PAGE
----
Boldly trying stuff has served me well since I graduated from college. In 1997, I talked my girlfriend into packing all of our stuff into a U-Haul and we drove from Philadelphia to Dallas without a job offer. Without even a lead. It was a risk — and that risk paid off (Thank You, God, Tom Hansen, Tim Murphy and Jim Wegerbauer). It could have gone horribly wrong in any number of ways. I didn’t think much about the danger of a cross-country drive or the fact that this girlfriend of mine might grow to hate Texas (or me) or that 4 years of advertising design classes might not have prepared me land, much less do the job I was hoping to get. I maintained a bias toward action: I made calls. I interviewed. I did research. I made more calls. A combination of persistence and luck (and perhaps a little pity) tipped in my favor and I got a job.

And I just kept doing all that stuff, every day: trying things, learning what worked, discarding what didn’t. I failed all the time, but it always felt like trying stuff. No one was going to die if my little experiments didn’t yield tremendous gains. I’d just try something else.

Gradually that behavior formalized as a learning mindset. An experimentation framework. It went from just being brave to being intentionally bold.

You don’t actually want teams to fail. You want them to learn as much as possible, as fast as possible. You want them to share “good enough” sooner instead of holding ideas back until they are perfect — and perfectly wrong. You want them to think boldly and dangerously but work fast and simple, down and dirty. You want them to go find out they are wrong, and learn what is right. You want them to make things continuously, understanding that some of those things will be bad but others will yield unexpected results. And celebrate the surprises and discoveries — not just validations.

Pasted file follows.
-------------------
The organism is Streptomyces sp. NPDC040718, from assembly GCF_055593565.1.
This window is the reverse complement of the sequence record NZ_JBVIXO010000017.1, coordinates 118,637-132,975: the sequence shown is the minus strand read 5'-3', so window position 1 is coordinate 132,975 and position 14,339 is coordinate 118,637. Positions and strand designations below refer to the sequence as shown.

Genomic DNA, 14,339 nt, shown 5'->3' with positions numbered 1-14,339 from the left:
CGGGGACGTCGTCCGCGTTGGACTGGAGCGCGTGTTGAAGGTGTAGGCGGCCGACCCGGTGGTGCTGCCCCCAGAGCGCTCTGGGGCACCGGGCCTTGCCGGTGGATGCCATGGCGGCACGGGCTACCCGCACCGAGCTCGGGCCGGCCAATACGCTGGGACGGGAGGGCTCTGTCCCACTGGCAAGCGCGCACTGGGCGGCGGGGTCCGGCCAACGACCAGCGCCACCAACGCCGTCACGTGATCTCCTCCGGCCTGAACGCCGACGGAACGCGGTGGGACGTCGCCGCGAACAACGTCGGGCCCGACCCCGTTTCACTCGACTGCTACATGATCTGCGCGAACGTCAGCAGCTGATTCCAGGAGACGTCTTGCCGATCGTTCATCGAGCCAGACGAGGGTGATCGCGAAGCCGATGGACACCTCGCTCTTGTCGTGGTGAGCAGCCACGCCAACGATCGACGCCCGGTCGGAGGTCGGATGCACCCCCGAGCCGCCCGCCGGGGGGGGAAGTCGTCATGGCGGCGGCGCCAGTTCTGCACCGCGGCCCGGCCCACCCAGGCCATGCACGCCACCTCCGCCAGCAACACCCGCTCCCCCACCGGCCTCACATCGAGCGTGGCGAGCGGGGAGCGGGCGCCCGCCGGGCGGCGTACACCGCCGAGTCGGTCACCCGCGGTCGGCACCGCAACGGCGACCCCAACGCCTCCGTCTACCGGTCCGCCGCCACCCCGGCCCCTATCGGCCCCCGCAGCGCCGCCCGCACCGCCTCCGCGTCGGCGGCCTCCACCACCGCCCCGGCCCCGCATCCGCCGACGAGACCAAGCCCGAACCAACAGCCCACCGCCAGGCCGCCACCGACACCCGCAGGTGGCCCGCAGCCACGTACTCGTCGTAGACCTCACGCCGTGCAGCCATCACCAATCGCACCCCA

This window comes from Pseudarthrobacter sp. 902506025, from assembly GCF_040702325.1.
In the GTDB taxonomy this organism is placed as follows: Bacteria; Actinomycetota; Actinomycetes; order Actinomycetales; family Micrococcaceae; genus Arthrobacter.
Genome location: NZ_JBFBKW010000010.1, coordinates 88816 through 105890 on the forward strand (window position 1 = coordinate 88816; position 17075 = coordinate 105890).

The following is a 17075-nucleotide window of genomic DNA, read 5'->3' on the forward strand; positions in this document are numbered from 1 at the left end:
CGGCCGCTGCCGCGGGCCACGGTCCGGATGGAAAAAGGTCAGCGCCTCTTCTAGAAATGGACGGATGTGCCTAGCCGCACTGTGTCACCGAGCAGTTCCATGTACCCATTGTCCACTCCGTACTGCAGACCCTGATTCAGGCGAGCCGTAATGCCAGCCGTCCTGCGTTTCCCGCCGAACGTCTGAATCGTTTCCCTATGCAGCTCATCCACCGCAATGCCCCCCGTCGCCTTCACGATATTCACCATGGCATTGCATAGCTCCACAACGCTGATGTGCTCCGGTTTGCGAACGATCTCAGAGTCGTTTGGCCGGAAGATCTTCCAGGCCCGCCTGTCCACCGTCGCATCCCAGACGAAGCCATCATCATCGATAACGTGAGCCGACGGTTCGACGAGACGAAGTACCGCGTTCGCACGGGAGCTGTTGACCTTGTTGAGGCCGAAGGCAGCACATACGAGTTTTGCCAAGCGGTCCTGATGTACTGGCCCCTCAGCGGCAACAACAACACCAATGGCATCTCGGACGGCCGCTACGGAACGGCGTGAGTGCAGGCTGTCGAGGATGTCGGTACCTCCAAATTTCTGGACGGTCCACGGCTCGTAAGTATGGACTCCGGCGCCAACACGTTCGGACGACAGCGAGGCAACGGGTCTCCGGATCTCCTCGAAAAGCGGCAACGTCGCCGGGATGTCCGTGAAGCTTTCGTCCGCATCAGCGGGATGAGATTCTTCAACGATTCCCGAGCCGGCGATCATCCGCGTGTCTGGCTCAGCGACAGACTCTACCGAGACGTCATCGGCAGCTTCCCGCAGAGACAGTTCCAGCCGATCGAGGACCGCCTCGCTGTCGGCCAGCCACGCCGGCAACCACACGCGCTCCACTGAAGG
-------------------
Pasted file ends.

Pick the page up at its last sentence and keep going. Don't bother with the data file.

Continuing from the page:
Validation is a tricky thing. We tend not to question our successes. “Of course it went well. I’m right.” I’m smart. I’m good. I’m worth my salary. I work hard. I am thoughtful. It’s too easy to connect the dots of qualified success. It’s much harder to pick apart the nuances of where things went right. In fact, you can end up creating big, elaborate systems to replicate being right, versus breaking a problem down into small chunks to inspect where it went wrong. Quite honestly, sometimes success is less interesting than failure. Failure draws our attention and curiosity. It makes for better stories. Great success stories tend to be defined by the failures that preceded them.

It’s very hard to convince a team that failing fast is a good thing.
“Of course it failed. We rushed into it. We shipped it before it was ready.” Rationalizing failure is a defense mechanism. Because I’m smart. I’m good. I’m worth my salary. I work hard. I am thoughtful.